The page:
Twenty percent true unemployment in 2010?

On October 9th I posted a blog about how it might take 4 years to get unemployment back to normal. I referred to a Wall Street Journal survey of 48 economists which shows that on average these economist believed that the official unemployment rate would peak at 10.2% in February of 2010. They were half right.

The Department of Labor released the October unemployment numbers and the official unemployment rate is now at 10.2% (a 26 year high) while the true unemployment rate (including the unemployed who have not actively looked for a job in the last four weeks and those who want a full-time job but took a part-time job because it was all they could find) is now at an astonishing 17.5%.

15.7 million people are out of full time work of which 35.6% (5.6 million) have been unemployed for more than 6 months. The job market will remain highly competitive for years to come.

If economist believed that 10.2 would be the peak of unemployment and wouldn’t happen until February of 2010 what does that mean for what unemployment might look like in the first quarter of 2010? As an optimistic natured person I am saddened to say that the true unemployment is likely to push 20% in 2010.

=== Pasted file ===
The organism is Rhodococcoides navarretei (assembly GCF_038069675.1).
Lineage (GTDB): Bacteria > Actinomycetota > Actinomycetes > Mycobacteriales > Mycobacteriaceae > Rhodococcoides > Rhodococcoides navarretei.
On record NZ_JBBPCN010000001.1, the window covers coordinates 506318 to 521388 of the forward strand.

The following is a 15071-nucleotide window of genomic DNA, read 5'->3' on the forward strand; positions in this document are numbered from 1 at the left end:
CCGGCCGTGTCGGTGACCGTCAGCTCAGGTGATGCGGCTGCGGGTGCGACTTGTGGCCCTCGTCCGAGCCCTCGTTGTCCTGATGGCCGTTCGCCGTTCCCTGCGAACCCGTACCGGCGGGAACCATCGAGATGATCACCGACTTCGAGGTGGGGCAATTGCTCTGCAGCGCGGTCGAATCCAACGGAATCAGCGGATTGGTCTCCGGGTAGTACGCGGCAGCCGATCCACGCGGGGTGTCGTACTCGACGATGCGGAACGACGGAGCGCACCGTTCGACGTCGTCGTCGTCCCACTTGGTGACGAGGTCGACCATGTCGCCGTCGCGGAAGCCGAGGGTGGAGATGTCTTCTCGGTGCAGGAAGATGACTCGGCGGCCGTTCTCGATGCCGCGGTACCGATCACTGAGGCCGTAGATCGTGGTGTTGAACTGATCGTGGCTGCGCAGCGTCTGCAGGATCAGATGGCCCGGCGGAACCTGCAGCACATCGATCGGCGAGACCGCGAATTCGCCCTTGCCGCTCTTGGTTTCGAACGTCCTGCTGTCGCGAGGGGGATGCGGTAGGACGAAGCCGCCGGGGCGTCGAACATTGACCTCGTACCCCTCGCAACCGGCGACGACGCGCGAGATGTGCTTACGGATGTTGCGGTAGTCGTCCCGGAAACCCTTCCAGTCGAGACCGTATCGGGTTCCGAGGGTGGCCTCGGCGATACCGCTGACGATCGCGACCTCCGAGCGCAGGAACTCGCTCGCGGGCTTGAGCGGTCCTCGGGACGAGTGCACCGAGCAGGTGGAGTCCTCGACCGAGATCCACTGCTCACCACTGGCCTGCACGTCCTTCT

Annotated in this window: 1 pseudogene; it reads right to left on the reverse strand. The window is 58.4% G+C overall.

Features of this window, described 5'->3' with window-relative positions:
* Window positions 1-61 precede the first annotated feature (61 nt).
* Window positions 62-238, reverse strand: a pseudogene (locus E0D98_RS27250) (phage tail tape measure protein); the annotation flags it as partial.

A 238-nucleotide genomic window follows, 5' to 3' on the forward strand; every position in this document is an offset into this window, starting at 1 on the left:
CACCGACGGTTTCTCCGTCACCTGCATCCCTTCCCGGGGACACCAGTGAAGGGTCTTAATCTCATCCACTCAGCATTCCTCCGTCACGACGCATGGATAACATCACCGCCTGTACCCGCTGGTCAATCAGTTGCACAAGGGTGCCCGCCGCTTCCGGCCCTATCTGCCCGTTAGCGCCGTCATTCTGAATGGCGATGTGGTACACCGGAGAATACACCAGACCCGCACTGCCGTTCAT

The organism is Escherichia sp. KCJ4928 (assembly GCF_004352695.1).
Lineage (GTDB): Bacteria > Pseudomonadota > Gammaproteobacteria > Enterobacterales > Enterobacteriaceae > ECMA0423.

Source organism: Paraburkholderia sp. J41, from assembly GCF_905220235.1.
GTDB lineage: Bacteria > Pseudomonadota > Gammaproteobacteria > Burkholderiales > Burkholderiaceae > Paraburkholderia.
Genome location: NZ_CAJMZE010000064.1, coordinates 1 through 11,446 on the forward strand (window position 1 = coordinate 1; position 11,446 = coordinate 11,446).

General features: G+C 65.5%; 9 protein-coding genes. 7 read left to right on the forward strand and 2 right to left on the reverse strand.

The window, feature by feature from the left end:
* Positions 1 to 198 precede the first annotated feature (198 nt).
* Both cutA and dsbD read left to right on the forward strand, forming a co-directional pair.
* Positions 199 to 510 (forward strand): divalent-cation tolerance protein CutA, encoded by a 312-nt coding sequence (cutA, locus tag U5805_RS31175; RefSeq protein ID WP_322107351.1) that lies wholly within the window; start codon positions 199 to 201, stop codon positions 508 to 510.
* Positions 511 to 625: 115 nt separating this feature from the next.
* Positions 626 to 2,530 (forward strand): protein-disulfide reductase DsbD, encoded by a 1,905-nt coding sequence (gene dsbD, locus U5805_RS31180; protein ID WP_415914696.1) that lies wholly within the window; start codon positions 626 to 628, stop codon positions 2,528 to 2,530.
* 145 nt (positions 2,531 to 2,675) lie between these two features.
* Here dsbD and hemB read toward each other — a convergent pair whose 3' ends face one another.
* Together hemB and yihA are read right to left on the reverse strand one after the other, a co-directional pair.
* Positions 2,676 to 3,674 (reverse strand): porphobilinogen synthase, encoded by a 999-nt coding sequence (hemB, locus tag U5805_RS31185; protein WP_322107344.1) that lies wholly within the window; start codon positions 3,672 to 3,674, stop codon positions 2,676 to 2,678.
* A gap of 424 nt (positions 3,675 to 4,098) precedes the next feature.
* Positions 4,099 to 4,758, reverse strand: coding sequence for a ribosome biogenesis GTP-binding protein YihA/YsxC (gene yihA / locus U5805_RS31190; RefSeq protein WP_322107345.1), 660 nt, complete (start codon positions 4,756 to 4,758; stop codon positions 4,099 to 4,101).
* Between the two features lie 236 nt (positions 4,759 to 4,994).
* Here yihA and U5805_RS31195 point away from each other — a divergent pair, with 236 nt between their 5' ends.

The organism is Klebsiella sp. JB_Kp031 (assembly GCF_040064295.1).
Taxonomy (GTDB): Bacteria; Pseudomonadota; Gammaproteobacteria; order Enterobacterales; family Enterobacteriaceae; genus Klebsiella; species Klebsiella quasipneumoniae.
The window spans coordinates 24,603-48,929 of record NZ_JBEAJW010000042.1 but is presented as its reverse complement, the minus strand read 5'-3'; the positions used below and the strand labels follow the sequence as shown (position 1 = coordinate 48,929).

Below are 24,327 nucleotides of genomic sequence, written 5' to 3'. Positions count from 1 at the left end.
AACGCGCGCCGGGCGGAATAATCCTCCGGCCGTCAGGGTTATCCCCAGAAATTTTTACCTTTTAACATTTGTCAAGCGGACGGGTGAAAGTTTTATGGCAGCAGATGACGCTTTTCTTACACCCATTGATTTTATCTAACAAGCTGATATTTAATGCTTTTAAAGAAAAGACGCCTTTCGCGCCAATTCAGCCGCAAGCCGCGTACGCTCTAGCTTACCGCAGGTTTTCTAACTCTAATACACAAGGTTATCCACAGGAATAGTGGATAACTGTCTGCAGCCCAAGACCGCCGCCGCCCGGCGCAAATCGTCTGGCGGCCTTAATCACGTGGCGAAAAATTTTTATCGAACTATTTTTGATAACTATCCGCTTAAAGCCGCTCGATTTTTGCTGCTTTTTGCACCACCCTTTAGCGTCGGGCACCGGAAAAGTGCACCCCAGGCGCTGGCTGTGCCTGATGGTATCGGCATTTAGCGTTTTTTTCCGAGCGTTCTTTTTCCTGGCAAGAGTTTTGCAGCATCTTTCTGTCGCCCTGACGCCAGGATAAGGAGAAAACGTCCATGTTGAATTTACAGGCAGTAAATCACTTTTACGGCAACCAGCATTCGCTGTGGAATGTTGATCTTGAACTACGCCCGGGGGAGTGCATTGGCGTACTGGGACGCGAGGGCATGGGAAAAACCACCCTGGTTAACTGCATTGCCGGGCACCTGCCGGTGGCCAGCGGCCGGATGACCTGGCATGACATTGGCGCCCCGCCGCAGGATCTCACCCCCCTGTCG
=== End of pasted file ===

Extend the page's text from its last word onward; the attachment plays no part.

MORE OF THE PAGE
It is reasonable to believe that the official unemployment rate will remain in double digits for a good part, if not most, of 2010. I hope I’m wrong. Yes our economy expanded 3.5% in the 3Q but most of that was due to the stimulus package. Yes the pace of job losses has slowed significantly this year but the numbers remain high.

Although the recession appears to be over the recovery will be slow and this likely will be a jobless recovery to boot.

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